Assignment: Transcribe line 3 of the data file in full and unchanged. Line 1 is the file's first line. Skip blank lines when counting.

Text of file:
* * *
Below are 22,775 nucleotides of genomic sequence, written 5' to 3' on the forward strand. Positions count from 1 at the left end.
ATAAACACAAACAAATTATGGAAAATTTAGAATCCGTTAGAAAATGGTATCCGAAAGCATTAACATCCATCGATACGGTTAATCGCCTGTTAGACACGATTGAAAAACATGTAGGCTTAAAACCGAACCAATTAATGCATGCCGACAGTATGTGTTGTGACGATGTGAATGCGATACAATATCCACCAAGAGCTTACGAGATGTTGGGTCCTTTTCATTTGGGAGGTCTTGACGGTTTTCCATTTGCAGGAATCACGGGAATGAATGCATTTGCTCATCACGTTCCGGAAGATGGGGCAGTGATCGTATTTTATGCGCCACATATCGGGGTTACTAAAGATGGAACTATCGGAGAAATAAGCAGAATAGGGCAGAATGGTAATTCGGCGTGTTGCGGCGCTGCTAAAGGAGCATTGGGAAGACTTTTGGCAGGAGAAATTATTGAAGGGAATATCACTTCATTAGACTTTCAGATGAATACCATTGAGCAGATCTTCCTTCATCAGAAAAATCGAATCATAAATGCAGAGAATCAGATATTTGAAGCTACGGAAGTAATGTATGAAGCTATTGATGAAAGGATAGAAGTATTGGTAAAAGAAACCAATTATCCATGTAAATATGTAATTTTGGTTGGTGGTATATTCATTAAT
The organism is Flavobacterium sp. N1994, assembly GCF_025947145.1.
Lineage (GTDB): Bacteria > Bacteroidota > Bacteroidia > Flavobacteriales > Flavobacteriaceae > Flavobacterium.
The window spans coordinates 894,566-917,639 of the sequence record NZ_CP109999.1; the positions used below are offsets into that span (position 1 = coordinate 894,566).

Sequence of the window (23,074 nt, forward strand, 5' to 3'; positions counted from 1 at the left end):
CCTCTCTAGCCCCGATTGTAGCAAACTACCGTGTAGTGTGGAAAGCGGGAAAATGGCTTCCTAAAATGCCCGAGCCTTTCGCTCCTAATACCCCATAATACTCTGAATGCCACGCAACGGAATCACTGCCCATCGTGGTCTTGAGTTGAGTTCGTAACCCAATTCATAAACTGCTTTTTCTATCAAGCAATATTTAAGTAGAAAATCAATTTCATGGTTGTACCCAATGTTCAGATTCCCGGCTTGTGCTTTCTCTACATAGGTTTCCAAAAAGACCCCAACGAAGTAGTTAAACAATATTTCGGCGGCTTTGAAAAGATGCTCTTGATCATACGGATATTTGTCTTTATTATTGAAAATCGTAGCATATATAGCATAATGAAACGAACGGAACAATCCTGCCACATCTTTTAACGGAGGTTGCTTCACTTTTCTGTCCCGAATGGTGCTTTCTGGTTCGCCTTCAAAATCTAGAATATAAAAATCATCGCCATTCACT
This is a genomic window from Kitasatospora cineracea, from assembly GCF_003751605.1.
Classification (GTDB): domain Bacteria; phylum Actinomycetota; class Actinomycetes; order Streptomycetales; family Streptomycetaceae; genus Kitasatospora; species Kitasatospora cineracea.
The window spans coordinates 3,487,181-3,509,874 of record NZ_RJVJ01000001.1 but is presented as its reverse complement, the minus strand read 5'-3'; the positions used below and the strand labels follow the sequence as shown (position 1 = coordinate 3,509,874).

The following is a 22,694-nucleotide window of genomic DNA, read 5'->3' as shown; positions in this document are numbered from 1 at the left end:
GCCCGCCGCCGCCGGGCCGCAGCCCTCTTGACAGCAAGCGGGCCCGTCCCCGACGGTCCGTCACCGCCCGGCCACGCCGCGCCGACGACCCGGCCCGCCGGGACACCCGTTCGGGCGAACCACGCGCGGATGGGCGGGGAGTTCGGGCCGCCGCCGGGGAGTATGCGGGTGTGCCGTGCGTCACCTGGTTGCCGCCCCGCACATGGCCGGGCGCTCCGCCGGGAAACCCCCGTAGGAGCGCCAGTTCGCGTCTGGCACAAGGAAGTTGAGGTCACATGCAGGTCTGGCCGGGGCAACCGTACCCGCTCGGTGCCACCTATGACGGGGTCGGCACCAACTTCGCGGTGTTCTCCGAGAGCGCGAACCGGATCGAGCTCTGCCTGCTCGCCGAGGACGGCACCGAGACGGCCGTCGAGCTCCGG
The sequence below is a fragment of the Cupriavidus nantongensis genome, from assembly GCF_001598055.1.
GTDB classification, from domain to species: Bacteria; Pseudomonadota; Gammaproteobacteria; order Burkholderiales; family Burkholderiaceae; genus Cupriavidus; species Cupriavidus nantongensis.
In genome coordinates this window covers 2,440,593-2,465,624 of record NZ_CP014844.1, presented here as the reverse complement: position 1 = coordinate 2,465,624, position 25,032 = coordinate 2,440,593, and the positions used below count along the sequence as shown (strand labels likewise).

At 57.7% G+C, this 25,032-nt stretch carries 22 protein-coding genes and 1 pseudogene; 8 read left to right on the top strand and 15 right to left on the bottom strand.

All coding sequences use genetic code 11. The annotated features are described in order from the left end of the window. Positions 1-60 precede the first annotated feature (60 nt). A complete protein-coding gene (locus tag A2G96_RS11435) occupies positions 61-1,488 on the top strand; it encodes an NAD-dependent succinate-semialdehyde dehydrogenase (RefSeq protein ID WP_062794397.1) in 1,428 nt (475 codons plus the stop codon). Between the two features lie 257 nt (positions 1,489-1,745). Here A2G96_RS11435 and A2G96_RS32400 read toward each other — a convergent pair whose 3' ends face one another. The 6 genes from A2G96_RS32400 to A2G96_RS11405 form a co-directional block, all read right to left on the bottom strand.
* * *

The organism is Flavobacterium sp. N1994, assembly GCF_025947145.1.